Canadian pride bursts out of Augie’s Montreal Deli. The white subway tile-clad space is lined with framed photographs of beloved storefronts in Montreal, Canada’s Jewish deli capital. Flags for Canada and Quebec wave above the deli case. To the left, a stack of canned poutine gravy momentarily distracts from a neighboring hockey stick, signed by every player on the 1958-59 Montreal Canadiens team and proudly mounted to the wall. Owner Lex Gopnik-Lewinski couldn’t believe it when he found the stick buried in his grandmother’s basement, and it’s just one more detail that makes it abundantly clear to new diners that Augie’s is not a New York-style Jewish deli.
Augie’s opened in February with a tight menu of Montreal-style, Jewish deli favorites. There’s poutine, matzo ball soup, and the star of the show: smoke meat. In Montreal’s Jewish delis, you don’t find corned beef or pastrami. You find smoke meat, a sort of cross between the two. And Northern California’s French Canadian population is driving — sometimes hours — to the West Berkeley restaurant for this taste of home.
It’s difficult to overstate Gopnik-Lewinski’s passion for smoke meat. He was born in Canada, moved to the Bay Area as a kid, and frequently traveled to Montreal to visit friends and family — and bring back pounds of smoke meat. On one trip home, a customs officer at the San Francisco airport confiscated Gopnik-Lewinski’s stash, and he decided it was about time he learned how to make his beloved deli meat himself. He spent a few weeks at the legendary Smoke Meat Pete, located just outside Montreal, to learn the trade. For years, he tinkered with his recipe, eventually launching a pop-up out of Beauty’s Bagels in Oakland. That spawned more pop-ups, investor interest, and eventually, his very own brick-and-mortar, launched in tandem with local chef Mike C.
At Augie’s, the smoke meat is glorious. Gopnik-Lewinski’s team cures beef brisket, rubs it in spices, smokes it for three hours, and then roasts it in the oven for five hours. That final baking period gives it the crumbly texture of corned beef, yet it also has the intense coriander-peppercorn crust you associate with pastrami. You can order it in sandwich form as Le Montroyal, an absurdly large portion that can barely stand, or the more reasonable L’Original, which is still plenty hefty at eight ounces of meat. Either way, the brisket is served with nothing but two slices of soft rye bread. It’s an audacious move that pays off — the meat is so flavorful and moist that it doesn’t need anything else. Mustard is placed on every table, though, should you disagree. You can request fatty or lean meat — or a mix — and they’re both delicious, though I preferred the more luscious, vividly burgundy version, marbled like a fine steak. Either way, the sandwiches come with some coleslaw — zingy with caraway seeds and no mayo — and a sharp, garlicky pickle.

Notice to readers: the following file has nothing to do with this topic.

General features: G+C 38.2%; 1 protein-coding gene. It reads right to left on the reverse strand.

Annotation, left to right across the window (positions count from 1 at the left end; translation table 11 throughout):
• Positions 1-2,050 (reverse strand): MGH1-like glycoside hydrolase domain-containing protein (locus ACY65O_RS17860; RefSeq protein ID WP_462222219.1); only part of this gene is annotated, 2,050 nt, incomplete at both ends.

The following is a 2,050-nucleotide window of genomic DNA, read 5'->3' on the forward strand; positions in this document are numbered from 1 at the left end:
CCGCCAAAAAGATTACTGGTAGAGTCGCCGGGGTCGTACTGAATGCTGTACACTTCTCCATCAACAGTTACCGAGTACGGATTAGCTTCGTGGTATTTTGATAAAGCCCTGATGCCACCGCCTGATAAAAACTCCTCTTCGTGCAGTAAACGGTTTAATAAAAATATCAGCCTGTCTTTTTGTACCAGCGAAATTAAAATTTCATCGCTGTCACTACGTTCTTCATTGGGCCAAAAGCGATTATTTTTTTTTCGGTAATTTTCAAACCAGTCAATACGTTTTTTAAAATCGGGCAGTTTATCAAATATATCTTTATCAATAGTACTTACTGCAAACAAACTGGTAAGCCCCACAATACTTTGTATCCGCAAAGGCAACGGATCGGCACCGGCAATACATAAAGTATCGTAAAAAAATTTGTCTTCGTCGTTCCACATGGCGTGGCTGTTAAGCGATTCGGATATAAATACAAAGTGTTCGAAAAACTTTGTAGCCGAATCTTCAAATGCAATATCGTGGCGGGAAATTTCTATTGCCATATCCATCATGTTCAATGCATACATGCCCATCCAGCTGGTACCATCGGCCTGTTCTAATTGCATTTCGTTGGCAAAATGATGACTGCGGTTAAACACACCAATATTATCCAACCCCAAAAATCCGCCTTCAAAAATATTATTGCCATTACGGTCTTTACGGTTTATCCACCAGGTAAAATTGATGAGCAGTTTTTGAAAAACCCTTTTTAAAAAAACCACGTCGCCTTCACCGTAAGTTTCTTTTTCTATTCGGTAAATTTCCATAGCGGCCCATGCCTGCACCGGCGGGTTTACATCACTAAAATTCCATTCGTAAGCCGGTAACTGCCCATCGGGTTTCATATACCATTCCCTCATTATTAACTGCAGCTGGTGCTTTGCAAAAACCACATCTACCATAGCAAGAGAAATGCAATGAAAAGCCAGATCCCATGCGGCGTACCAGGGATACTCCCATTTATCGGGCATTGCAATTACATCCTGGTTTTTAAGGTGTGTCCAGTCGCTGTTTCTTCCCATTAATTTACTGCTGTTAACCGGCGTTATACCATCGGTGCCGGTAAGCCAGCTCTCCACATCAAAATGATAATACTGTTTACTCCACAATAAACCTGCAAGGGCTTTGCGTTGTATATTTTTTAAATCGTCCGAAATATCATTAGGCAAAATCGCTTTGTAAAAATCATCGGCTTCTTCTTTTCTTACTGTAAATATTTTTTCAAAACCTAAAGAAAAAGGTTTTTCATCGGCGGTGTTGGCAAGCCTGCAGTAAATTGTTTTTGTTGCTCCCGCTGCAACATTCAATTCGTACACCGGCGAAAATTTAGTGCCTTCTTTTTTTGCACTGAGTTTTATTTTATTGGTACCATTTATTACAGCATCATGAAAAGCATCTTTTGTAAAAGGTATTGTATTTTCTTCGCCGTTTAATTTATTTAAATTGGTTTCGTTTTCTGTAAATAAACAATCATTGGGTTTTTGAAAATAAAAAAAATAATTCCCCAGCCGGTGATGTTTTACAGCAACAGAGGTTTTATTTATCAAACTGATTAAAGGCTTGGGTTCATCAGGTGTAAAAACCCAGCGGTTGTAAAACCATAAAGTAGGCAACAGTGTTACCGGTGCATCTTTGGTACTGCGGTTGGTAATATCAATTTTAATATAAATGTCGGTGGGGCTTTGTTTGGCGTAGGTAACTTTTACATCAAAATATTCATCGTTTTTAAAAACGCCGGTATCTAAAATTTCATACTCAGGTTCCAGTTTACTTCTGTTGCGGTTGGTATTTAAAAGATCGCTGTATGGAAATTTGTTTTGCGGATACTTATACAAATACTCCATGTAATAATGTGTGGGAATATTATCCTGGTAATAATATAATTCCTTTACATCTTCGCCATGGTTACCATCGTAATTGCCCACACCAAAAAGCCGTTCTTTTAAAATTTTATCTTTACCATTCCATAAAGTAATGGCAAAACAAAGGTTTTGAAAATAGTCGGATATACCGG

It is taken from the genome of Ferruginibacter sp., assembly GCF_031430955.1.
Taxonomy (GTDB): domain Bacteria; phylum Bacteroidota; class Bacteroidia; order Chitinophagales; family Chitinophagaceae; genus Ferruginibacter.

Perhaps even more exciting than the meat is the poutine. While Bay Area chefs have been playing around with the Quebec favorite for years, it’s been more difficult to find an excellent, straightforward version than, say, banh mi poutine. Augie’s keeps it wholeheartedly traditional: fries, brown gravy, and cheese curds. Gopnik-Lewinski fries red potatoes at a low temperature three times — a technique he learned in Montreal — resulting in an extra dark, impressively crispy fry. Then, he tops a mountain of them with cheese curds and St. Hubert gravy, the classic brand you’ll see all over Canada, which Gopnik-Lewinski enrichens further with chicken stock, beef jus from the smoke meat, pepper, and coriander. While a lot of local chefs melt cheese curds over their interpretations of poutine, these stay firm and, as they like them in Montreal, certifiably squeaky. And since the fries got cooked three times, they stand up well to the viscous gravy.